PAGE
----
Sunday, October 26, 2008

Easy Webpage Maker Thanks to Google Labs

My mother wanted a site for her law practice that potential clients would find when they Googled her. My professor needed a place on the web where he could post assignments and readings for Psych 131. My friend Casey was excited about creating an online encyclopedia of Big Lebowski trivia.

All of them wanted simple web pages that looked great, but none of them wanted to take the time to learn HTML, wrangle with complex tools or shell out cash for a designer. They managed to cajole me, their nerdy technically-savvy friend, into becoming the neighborhood techie -- but what if you don't know one? Why isn't making a web page as fast and easy as using a word processor?

These frustrations stayed with me when I started working at a California company full of friendly neighborhood techies that encourages its employees to devote 20% of their time to scratching their intellectual itches. So I gathered a team of engineers and designers passionate about using their 20% time to make it easy to publish useful, attractive web pages.

After many months of focusing on designing a product that our friends and families would enjoy, and politely coaxing web browsers into doing things they were never meant to do, we're happy that "Google Page Creator" is now part of the Google Labs family. Labs is Google's technology playground, a place where we can experiment with new services that have us excited, but that aren't all grown up yet. We rely on constructive feedback from early users to help us nurture these experiments from intriguing ideas into mature products.

Google Page Creator is just a small step in helping people get their words, pictures and ideas on to the web. But it's nice to know that when my friends want to share their experiences from a Venetian monastery, or coworkers feel compelled to give their appropriately-named bowling team a web presence, I know where to point them.


Monday, October 13, 2008

Yahoo Search Helps You Find Cheep Gas

Driving across town to find gas that's a few percent less expensive may have seemed silly a few years ago, but nowadays it's becoming a lot more rational. With gas prices up 71% compared to last year and no relief in sight, we thought a Yahoo! Search shortcut to help users find the cheapest gas in their area was in order.

Starting today, if you search for [gas prices + city name/zip code] or [cheap gas + city name/zip code], you'll get a shortcut that gives you comprehensive information such as gas prices, locations and even maps without having to leave the search results page. And, if you don't happen to include a city name or zip code, don't fret. We'll do our best to determine the stations closest to you.

Gas Price DD

Gas prices can vary drastically in any given city - take Chicago for example, with a low of $3.54 and a high of $4.33 per gallon - so, do a quick search before you head out on the road.


Wednesday, October 8, 2008 with Better Answers went back to its roots and enhanced the snippets for search results if the query is a question. Snippets are usually excerpts that include your query, but replaced them with the actual answers, as you can see if you search for [how to tie a tie]:

"Presenting direct answers to your searches, front and center, has always been at the heart of the experience, and we push further down that path today with the introduction of three new answer technologies: DADS, DAFS, and AnswerFarm. These technologies take both structured and unstructured data, and - instead of delivering a title and description for each document - they deliver answers," explains Ask's blog. This is a clever idea, but only shows at most 2 results with enhanced snippets.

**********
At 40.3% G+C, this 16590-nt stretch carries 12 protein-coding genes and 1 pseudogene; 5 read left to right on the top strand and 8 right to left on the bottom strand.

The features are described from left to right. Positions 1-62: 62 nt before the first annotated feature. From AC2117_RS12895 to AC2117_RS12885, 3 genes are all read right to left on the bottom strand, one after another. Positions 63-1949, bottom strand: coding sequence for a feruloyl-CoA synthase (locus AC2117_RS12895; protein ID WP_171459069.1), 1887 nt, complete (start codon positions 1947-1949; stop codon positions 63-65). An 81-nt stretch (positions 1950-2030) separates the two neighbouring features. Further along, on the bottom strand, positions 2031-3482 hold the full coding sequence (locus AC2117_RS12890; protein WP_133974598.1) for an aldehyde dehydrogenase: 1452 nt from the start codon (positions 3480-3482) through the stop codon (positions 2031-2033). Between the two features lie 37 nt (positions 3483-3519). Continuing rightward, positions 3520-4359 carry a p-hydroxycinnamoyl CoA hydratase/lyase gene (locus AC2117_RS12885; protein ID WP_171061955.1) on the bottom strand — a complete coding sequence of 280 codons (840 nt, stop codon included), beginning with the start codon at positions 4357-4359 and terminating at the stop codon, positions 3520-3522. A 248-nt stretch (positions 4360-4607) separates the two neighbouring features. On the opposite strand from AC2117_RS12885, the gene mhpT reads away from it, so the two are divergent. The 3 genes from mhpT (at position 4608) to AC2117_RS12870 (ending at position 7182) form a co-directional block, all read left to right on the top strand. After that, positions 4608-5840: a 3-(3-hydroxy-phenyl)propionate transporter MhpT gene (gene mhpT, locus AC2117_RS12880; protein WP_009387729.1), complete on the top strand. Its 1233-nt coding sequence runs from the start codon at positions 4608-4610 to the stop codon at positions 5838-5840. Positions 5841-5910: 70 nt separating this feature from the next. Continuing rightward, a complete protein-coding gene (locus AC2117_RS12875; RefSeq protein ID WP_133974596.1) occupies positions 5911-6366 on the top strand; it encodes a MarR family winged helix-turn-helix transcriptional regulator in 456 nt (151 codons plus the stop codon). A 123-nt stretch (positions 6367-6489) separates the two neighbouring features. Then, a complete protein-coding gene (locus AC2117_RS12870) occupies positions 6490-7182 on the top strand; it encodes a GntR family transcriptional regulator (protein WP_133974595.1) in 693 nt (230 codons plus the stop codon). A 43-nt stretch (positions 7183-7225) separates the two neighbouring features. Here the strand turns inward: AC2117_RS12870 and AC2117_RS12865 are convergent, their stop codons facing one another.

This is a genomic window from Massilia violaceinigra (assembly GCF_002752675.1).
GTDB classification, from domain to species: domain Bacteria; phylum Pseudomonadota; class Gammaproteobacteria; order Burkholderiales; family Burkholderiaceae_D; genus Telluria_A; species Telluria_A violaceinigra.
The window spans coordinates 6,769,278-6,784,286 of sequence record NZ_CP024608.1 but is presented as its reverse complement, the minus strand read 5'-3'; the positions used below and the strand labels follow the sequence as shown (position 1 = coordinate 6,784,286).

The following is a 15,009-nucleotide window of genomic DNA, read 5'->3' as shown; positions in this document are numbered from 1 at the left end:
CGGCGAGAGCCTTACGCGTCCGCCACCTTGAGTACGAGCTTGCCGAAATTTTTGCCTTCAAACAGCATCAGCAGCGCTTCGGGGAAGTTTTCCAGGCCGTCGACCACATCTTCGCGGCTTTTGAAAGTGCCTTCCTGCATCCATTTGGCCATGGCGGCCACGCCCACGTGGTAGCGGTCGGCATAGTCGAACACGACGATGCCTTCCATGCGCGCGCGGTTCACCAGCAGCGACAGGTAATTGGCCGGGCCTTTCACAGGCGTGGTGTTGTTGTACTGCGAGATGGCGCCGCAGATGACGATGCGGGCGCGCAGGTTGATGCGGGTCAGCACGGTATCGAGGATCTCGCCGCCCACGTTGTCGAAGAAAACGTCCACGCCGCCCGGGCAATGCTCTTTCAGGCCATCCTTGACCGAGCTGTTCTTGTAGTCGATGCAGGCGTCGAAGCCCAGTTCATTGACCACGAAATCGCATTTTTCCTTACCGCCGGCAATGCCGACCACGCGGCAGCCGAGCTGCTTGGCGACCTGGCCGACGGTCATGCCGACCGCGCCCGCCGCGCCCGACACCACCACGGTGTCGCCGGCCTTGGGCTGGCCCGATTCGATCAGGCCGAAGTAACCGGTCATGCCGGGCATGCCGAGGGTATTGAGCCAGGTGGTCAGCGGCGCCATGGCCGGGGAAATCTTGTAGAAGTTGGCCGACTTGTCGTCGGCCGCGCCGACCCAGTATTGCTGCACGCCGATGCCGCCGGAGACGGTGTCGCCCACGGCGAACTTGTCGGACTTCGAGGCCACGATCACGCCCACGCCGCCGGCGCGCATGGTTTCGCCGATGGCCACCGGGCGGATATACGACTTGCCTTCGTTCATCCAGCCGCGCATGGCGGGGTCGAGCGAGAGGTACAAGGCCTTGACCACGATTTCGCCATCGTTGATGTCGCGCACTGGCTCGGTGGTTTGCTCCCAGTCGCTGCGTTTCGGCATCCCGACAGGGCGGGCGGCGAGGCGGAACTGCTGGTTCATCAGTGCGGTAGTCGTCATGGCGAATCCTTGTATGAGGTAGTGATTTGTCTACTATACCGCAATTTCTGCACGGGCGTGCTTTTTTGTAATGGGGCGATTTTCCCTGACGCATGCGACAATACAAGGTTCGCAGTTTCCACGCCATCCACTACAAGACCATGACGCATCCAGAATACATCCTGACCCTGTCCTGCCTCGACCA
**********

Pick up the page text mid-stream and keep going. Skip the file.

The new feature is part of a broader update that mixes specialized search results with organic web results, much like Google's universal search. goes one step further and almost eliminates standard, as you can see if you search for [Madonna]: in the top 10 results, you can find 4 web search results, one direct answer, image results, news results, event listings, video results and an encyclopedia result.


Sunday, October 5, 2008

Google is shopping for an Ad Agency of Record

An interesting artical about Google looking for an Ad Agency of Record.
-- Janet Meiners |

You don’t see a lot of traditional advertising from Google. Their philosophy is to build great products and develop amazing technology and let it sell (and support) itself. Their marketing strategy has relied mostly on word of mouth - and its worked well. It just may not be enough for a company their size.

That is slowly changing. Google looks to be shopping for an ad agency. They’ve looked at Madison Avenue agencies like Wieden + Kennedy and Taxi New York. They’ve hired an agency for a campaign in Japan called “100 Things You Can Do With Google.” However, unlike many top brands Google ads aren’t running on prime time.

Many people outside of geekdom don’t know about Google’s 411 phone service, Gmail, or other Google products. For example, do you know about or use Google’s text message search service? Text message a search query to 466453 (”GOOGLE” on most phones) and they text message back the search results. It’s been around since 1994. I use Goog411 but just heard about text searching last week.

What they have been doing to market though - is they blog. And they actively promote blog posts. And post quirky YouTube ads on creative ways to use their products. There is constant talk of new products, new uses for products, and about Google culture. And we (the online audience) eat it up.

For the most part Googlers are great evangelists for their company. But what about the people who aren’t online or who don’t read blogs? As Google branches into cell phones, regular phones, and other products, they’re competing in spaces with more serious competition. Sometimes Google’s products sound compelling but aren’t fully baked and are rarely supported.

When Google releases their G1 cellphone with Google Android as its backend, they are planning to advertise on billboards and TV ads. They are partnering with T-Mobile, a company already doing a lot of traditional advertising. This seems more Google’s style - letting another company take the lead or do much of the marketing for them.